In other words, Germany did not lose the 2010 semi-final because they had been too beautiful or too adventurous. They did so by being too timid and too defensive.
So when Lothar Matthaus says that "If you want to become world champion you have to win matches, and that means ugly victories too." He forgets that it wasn't beauty that lost them the semi-final four years ago, but the ugliness that he advocates.
This, again, falsifies the current narrative about their ruggedness as opposed to their hollow beauty.
What about the 2012 European Championship semi-final against Italy? Was it their empty beauty that caused them to lose?
First of all, Gigi Buffon was on great form that day, defying Germany's every attempt to score. Like Tim Howard against Belgium and Guillermo Ochoa against Brazil, on an auspicious day, a goalkeeper can be the rock that denies a team victory.
Here, Buffon stood solidly against Germany. Without this display, there's no reason to think Germany would have lost this semi-final.
In the second place, none of the two goals Germany conceded in this match was a result of the classic counter-attacking play to which attacking sides are susceptible.
The first resulted from a cross from Germany's right flank which Mario Balotelli headed in. The lapse in defense that led to the cross cannot be attributed to a collective faulty defensive approach. It resulted from individual error (in fact, two individuals).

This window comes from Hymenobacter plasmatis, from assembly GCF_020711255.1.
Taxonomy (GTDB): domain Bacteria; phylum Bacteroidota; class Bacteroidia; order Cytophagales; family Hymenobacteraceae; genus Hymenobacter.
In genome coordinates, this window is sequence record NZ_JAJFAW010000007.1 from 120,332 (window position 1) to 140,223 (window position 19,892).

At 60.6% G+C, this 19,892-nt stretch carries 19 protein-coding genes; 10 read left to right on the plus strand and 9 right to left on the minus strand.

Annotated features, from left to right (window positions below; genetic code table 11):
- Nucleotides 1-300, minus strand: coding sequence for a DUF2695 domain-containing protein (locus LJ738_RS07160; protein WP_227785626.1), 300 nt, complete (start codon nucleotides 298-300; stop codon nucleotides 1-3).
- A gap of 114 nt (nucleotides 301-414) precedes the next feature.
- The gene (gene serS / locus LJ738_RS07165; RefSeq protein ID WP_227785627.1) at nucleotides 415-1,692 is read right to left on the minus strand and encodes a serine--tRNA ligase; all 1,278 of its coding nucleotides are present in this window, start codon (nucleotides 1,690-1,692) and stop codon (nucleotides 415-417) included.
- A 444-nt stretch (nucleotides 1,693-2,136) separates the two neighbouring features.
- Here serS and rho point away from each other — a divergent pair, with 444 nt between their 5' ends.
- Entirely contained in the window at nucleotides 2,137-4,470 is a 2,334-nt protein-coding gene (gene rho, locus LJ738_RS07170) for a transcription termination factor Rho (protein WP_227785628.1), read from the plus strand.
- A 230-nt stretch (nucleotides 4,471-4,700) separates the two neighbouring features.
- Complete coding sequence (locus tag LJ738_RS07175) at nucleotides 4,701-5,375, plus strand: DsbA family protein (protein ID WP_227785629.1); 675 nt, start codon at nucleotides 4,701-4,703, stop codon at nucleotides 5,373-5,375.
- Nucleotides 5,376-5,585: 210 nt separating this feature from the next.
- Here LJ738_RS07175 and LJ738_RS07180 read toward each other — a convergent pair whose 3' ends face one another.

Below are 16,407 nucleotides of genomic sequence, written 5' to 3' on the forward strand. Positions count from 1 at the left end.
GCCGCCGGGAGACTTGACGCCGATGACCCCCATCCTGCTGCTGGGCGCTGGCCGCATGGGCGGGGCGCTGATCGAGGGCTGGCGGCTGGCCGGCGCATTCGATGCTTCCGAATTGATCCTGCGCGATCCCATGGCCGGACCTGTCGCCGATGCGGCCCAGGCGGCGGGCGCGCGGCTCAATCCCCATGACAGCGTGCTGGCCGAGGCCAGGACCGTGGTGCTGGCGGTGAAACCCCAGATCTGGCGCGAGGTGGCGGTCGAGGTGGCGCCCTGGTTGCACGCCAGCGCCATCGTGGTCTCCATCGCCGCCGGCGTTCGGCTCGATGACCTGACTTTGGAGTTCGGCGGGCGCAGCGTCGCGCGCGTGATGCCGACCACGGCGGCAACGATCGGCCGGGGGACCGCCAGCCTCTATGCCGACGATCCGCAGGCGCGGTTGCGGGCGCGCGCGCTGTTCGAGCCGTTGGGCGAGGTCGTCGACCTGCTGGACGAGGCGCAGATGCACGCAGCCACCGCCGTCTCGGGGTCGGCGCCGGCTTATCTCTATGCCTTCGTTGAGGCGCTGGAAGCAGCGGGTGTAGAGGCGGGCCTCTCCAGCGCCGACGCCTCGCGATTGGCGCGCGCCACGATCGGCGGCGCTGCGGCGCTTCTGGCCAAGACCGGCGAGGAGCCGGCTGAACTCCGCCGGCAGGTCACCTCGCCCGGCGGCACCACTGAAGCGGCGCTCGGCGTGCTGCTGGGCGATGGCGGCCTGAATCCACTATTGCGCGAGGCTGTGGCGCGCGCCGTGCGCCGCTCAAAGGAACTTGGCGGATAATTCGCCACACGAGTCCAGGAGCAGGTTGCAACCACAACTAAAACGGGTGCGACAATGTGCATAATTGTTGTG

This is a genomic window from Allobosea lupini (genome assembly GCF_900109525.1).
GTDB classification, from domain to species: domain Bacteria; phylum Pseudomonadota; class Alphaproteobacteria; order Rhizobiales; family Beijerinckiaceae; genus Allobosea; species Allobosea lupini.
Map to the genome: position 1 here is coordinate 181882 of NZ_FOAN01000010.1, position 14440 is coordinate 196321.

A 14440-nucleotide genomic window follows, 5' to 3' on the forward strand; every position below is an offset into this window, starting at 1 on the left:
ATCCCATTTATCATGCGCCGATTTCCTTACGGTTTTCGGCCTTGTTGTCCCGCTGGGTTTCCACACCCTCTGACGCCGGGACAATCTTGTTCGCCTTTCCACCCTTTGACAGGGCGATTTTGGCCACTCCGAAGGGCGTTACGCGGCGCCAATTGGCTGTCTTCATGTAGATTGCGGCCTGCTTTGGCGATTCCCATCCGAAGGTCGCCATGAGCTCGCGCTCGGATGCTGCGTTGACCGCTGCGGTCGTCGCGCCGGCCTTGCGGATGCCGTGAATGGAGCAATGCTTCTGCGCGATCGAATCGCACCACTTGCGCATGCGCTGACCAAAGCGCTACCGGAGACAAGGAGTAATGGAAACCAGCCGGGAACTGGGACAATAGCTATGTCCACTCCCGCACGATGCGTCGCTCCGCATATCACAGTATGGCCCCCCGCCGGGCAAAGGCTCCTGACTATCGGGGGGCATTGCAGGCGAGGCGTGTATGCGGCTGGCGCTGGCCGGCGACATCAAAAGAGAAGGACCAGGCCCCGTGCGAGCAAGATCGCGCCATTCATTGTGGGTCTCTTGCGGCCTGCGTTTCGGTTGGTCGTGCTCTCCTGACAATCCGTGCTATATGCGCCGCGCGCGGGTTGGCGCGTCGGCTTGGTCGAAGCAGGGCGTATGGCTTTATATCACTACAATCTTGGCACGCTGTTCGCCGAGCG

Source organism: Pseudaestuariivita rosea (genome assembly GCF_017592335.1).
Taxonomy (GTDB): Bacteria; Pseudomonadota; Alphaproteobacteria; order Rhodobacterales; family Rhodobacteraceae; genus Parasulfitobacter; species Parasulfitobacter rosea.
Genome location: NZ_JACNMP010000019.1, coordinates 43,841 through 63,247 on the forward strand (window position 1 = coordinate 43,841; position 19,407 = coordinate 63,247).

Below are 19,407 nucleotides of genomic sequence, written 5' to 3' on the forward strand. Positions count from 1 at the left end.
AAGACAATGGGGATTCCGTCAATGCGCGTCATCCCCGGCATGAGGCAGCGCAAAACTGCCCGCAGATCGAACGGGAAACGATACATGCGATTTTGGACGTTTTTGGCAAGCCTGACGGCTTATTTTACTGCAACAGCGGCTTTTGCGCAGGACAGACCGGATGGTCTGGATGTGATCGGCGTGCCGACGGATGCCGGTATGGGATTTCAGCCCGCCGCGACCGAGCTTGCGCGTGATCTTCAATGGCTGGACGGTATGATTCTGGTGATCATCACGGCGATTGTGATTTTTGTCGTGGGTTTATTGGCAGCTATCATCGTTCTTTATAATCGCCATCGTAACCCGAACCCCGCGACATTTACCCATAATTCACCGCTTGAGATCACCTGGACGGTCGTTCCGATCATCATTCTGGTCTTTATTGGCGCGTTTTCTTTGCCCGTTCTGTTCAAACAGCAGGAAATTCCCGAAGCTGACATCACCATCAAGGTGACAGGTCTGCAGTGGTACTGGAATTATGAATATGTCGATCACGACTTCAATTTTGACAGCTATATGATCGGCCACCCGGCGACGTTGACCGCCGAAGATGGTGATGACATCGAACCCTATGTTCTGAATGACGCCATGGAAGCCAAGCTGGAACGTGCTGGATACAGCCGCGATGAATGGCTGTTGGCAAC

The second goal came from Germany's own corner kick. This again cannot be attributed to too adventurous attacking play, leading to a counter-attacking sucker punch. One can blame lapses in discrete defensive situations and not a lack of proper approach to a match in which a team becomes too exposed.
But if we ask whether Germany were the better side in this match, we have to say no. So they did not lose because they were the superior attacking side.
They lost because Italy were a good side, a side that succeeded in neutralizing them, winning because of two well-executed long balls, one from the flank and the other from deep inside Italy's own half.
When Germany dismantled Portugal in their first group match in the current tournament and then Brazil in Tuesday's semi-final, they did not do so playing ugly, defensive football. Their success came from their now wonted incisive and efficient attacking play.
Against Ghana, they did not get the well-fought draw by sitting back and playing some dull football. The contrary was the case, as it was against the USA.
The only time they struggled was against Algeria in the round of 16, where they abandoned their dynamic attacking style, reverting instead to a counter-intuitive dull defensive display, which nearly cost them the match.
Granted they were more pragmatic against France, but then again, were they not in the 2006 semi-final against Italy, which they lost? Where they not similarly pragmatic against Ghana in the 2010 World Cup?
In other words, in the three previous competitions, Germany have not abandoned pragmatism for some flaky beauty. Whatever we've witnessed in the current competition has been present in the last three.
Moreover, it wasn't a rugged defensive style that earned them the mighty victory against the much-vaunted Brazilians on Tuesday, but their new dynamic approach of efficient and incisive attacking style of play.
To concoct a narrative to the contrary is to be false to the true factors that either led to their previous ostensible failures or to the current provisional success. By the way, refer to a similar conclusion as mine in this article by Richard Whittall, which I was unaware of when I began writing mine.